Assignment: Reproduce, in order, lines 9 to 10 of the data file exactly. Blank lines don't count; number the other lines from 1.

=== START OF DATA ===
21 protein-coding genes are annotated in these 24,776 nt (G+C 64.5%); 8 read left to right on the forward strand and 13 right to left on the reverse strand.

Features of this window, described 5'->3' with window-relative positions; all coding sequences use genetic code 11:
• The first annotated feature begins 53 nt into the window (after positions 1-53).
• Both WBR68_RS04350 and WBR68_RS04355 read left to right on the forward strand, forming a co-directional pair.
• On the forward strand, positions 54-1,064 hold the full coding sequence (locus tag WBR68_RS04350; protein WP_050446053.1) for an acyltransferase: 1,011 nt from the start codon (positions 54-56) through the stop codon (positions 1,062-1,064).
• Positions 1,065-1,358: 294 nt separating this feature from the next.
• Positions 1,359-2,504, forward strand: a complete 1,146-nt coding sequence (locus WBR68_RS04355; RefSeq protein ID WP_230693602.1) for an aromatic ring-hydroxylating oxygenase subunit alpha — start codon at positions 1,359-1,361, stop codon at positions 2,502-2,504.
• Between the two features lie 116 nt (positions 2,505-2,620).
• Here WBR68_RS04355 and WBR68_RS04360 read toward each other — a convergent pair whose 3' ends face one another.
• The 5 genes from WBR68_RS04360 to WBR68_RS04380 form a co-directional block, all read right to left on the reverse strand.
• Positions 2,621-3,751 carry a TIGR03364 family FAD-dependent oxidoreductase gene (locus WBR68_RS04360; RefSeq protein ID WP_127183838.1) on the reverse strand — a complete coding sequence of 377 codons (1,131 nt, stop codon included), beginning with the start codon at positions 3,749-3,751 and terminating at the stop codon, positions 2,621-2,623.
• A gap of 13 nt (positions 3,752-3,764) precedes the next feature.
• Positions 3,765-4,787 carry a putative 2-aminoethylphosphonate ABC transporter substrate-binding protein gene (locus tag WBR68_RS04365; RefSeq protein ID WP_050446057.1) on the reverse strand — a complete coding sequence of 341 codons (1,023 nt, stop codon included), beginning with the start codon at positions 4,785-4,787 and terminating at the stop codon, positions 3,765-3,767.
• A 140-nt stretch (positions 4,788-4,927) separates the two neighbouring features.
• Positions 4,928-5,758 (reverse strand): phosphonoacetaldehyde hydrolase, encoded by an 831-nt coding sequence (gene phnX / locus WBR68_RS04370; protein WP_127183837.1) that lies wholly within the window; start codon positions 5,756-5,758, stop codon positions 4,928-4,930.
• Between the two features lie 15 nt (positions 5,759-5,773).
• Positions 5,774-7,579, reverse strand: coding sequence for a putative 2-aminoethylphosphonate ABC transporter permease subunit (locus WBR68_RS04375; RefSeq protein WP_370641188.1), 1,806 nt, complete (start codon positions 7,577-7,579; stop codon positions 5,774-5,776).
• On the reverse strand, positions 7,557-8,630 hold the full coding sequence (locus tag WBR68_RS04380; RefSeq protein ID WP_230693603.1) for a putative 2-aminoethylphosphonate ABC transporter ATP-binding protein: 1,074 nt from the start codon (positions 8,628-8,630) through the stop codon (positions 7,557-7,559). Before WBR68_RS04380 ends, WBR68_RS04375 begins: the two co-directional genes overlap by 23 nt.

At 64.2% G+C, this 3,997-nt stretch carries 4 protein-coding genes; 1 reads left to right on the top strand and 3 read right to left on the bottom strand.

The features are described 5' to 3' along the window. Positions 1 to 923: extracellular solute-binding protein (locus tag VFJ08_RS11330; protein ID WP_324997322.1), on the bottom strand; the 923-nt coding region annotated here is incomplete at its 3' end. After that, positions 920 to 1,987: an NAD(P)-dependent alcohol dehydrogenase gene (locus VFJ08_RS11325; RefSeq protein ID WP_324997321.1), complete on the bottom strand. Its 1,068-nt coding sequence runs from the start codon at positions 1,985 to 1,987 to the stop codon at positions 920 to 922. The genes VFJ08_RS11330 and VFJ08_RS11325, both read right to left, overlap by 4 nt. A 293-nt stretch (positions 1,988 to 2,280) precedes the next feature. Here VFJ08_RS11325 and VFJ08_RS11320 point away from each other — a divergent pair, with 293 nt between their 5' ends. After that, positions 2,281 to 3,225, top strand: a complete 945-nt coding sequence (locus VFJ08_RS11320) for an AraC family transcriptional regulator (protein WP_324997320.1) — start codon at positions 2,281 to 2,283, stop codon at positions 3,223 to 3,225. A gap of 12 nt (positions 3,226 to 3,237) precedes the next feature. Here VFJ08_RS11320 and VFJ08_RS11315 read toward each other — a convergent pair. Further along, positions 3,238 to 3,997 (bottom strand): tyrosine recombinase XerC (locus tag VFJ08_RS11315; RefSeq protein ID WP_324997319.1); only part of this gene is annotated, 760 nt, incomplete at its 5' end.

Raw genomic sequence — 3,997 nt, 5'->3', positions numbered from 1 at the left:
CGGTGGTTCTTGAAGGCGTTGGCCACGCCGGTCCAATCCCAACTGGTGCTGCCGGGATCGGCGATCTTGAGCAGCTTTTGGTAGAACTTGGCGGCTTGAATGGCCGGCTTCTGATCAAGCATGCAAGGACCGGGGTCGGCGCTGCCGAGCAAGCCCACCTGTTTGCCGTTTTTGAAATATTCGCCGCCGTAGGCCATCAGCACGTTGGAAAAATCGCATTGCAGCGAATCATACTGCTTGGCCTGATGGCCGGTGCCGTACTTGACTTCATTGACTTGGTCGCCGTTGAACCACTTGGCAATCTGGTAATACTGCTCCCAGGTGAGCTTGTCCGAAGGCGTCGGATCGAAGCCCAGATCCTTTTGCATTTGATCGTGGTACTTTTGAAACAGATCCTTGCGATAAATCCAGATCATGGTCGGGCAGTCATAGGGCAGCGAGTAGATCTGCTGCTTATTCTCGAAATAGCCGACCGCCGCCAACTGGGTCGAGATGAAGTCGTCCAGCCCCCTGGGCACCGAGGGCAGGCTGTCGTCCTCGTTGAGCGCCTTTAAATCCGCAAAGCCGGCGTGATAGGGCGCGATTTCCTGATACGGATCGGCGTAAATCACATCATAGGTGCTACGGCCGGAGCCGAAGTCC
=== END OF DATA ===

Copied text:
• Here WBR68_RS04355 and WBR68_RS04360 read toward each other — a convergent pair whose 3' ends face one another.
• The 5 genes from WBR68_RS04360 to WBR68_RS04380 form a co-directional block, all read right to left on the reverse strand.